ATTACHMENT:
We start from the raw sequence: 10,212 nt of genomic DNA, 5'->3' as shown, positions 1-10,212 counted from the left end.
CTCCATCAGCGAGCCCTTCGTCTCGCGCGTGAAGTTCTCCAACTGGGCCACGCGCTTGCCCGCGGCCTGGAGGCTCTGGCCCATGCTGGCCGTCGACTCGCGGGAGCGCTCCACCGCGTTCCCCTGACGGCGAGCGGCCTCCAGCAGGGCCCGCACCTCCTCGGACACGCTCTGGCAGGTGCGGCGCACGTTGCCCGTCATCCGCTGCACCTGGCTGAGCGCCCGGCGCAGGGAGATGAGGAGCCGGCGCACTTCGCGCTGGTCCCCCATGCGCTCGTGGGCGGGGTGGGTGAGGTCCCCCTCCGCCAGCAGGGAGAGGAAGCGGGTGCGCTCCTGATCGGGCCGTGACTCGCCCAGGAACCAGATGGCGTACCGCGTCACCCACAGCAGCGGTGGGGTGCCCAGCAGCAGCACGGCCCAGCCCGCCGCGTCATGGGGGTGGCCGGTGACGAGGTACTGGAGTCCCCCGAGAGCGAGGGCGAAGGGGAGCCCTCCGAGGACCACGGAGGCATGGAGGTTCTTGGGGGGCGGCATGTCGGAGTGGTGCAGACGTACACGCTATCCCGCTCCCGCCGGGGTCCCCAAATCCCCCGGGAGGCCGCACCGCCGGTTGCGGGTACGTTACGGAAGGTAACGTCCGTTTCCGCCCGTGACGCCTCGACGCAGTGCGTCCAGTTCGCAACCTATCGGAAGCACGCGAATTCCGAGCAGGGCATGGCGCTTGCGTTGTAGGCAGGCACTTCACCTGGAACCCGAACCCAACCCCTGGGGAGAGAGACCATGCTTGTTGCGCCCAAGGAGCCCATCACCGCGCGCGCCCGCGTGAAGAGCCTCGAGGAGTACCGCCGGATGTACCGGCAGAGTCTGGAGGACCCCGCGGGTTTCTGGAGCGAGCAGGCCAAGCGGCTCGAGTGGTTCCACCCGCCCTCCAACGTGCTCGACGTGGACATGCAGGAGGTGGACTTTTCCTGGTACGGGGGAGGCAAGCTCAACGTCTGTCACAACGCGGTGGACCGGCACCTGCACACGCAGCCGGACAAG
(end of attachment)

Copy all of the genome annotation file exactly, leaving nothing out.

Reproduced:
We start from the raw sequence: 10,212 nt of genomic DNA, 5'->3' as shown, positions 1-10,212 counted from the left end.
CTCCATCAGCGAGCCCTTCGTCTCGCGCGTGAAGTTCTCCAACTGGGCCACGCGCTTGCCCGCGGCCTGGAGGCTCTGGCCCATGCTGGCCGTCGACTCGCGGGAGCGCTCCACCGCGTTCCCCTGACGGCGAGCGGCCTCCAGCAGGGCCCGCACCTCCTCGGACACGCTCTGGCAGGTGCGGCGCACGTTGCCCGTCATCCGCTGCACCTGGCTGAGCGCCCGGCGCAGGGAGATGAGGAGCCGGCGCACTTCGCGCTGGTCCCCCATGCGCTCGTGGGCGGGGTGGGTGAGGTCCCCCTCCGCCAGCAGGGAGAGGAAGCGGGTGCGCTCCTGATCGGGCCGTGACTCGCCCAGGAACCAGATGGCGTACCGCGTCACCCACAGCAGCGGTGGGGTGCCCAGCAGCAGCACGGCCCAGCCCGCCGCGTCATGGGGGTGGCCGGTGACGAGGTACTGGAGTCCCCCGAGAGCGAGGGCGAAGGGGAGCCCTCCGAGGACCACGGAGGCATGGAGGTTCTTGGGGGGCGGCATGTCGGAGTGGTGCAGACGTACACGCTATCCCGCTCCCGCCGGGGTCCCCAAATCCCCCGGGAGGCCGCACCGCCGGTTGCGGGTACGTTACGGAAGGTAACGTCCGTTTCCGCCCGTGACGCCTCGACGCAGTGCGTCCAGTTCGCAACCTATCGGAAGCACGCGAATTCCGAGCAGGGCATGGCGCTTGCGTTGTAGGCAGGCACTTCACCTGGAACCCGAACCCAACCCCTGGGGAGAGAGACCATGCTTGTTGCGCCCAAGGAGCCCATCACCGCGCGCGCCCGCGTGAAGAGCCTCGAGGAGTACCGCCGGATGTACCGGCAGAGTCTGGAGGACCCCGCGGGTTTCTGGAGCGAGCAGGCCAAGCGGCTCGAGTGGTTCCACCCGCCCTCCAACGTGCTCGACGTGGACATGCAGGAGGTGGACTTTTCCTGGTACGGGGGAGGCAAGCTCAACGTCTGTCACAACGCGGTGGACCGGCACCTGCACACGCAGCCGGACAAG